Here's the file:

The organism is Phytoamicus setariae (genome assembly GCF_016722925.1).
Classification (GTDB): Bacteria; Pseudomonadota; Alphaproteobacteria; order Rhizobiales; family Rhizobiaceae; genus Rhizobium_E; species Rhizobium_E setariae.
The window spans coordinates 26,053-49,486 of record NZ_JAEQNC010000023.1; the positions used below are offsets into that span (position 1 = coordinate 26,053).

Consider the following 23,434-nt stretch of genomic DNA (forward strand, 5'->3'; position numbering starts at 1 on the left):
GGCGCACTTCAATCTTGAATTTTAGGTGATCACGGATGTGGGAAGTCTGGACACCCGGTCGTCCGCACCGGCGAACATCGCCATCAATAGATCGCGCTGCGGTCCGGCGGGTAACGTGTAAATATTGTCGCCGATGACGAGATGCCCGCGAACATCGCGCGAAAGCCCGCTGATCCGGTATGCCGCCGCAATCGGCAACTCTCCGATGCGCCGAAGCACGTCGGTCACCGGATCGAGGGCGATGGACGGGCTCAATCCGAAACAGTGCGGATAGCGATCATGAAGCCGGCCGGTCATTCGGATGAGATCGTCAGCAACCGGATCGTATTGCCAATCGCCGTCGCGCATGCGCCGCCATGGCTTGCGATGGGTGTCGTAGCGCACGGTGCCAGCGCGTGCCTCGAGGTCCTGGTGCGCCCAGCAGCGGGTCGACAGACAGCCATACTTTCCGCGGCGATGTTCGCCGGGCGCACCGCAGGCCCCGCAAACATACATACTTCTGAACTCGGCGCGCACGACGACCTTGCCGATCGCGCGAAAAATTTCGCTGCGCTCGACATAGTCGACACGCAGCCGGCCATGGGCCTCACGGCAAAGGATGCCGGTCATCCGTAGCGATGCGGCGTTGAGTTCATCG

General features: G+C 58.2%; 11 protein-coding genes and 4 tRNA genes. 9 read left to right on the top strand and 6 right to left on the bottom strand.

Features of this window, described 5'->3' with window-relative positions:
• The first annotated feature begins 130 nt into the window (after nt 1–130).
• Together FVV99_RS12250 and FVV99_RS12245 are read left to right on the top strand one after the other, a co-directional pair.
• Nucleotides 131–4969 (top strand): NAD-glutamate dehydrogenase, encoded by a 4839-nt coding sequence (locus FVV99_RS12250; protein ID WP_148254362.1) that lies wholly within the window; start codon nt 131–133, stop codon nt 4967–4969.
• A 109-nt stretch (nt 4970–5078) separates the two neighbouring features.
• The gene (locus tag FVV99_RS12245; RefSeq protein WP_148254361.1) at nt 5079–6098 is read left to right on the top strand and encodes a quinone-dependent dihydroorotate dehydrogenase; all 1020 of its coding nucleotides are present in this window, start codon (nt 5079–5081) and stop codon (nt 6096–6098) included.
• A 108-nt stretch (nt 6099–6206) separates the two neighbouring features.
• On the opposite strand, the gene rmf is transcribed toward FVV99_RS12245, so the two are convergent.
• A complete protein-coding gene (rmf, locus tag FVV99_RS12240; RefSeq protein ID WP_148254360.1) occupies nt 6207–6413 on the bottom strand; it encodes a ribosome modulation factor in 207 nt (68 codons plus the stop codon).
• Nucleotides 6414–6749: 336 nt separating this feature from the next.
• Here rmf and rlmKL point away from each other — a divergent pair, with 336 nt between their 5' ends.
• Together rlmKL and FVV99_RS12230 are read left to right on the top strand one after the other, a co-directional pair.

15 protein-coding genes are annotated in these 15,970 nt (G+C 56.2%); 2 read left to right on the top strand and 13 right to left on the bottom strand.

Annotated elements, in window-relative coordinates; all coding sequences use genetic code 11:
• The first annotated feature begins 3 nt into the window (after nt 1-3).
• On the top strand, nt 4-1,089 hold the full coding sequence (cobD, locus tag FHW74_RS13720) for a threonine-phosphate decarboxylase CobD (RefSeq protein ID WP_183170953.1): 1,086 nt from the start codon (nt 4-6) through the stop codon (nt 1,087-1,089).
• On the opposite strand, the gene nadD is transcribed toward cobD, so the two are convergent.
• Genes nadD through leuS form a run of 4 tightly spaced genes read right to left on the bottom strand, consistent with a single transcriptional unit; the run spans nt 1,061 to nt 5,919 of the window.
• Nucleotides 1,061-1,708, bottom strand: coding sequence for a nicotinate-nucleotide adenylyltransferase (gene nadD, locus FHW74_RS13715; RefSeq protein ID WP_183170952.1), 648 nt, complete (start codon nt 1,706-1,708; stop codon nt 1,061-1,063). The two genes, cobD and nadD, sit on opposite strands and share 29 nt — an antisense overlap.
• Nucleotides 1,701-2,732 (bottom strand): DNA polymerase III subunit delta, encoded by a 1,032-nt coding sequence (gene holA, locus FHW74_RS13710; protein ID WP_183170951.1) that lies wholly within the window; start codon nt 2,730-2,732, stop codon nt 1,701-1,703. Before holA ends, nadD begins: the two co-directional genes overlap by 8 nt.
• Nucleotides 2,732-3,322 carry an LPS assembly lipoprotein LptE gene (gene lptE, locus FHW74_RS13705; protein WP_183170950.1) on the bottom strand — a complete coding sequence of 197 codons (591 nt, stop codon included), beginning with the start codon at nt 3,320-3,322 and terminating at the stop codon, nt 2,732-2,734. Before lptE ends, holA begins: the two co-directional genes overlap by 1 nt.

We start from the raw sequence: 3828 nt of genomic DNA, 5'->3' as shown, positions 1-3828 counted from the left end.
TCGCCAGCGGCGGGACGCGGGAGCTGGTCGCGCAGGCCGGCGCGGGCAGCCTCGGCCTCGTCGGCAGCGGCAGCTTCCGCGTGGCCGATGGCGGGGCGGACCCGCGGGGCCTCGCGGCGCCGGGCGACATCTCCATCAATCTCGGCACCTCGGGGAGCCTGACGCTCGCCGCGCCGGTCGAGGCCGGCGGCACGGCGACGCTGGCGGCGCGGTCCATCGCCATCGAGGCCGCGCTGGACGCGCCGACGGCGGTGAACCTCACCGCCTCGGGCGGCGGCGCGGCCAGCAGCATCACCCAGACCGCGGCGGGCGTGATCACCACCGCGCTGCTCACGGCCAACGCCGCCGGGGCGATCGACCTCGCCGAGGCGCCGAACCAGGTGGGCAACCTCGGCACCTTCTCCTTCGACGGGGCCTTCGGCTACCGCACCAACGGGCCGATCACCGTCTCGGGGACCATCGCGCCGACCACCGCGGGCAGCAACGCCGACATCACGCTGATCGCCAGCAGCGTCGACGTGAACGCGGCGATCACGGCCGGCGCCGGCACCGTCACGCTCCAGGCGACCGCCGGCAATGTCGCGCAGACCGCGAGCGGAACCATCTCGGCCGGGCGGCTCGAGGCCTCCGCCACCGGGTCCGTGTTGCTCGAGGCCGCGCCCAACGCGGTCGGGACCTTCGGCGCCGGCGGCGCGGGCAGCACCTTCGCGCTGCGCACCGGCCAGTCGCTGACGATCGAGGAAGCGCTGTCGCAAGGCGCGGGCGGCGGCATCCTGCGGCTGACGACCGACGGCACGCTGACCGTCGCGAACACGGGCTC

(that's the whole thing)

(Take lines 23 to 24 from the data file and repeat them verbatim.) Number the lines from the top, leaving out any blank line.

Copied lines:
• On the opposite strand, the gene nadD is transcribed toward cobD, so the two are convergent.
• Genes nadD through leuS form a run of 4 tightly spaced genes read right to left on the bottom strand, consistent with a single transcriptional unit; the run spans nt 1,061 to nt 5,919 of the window.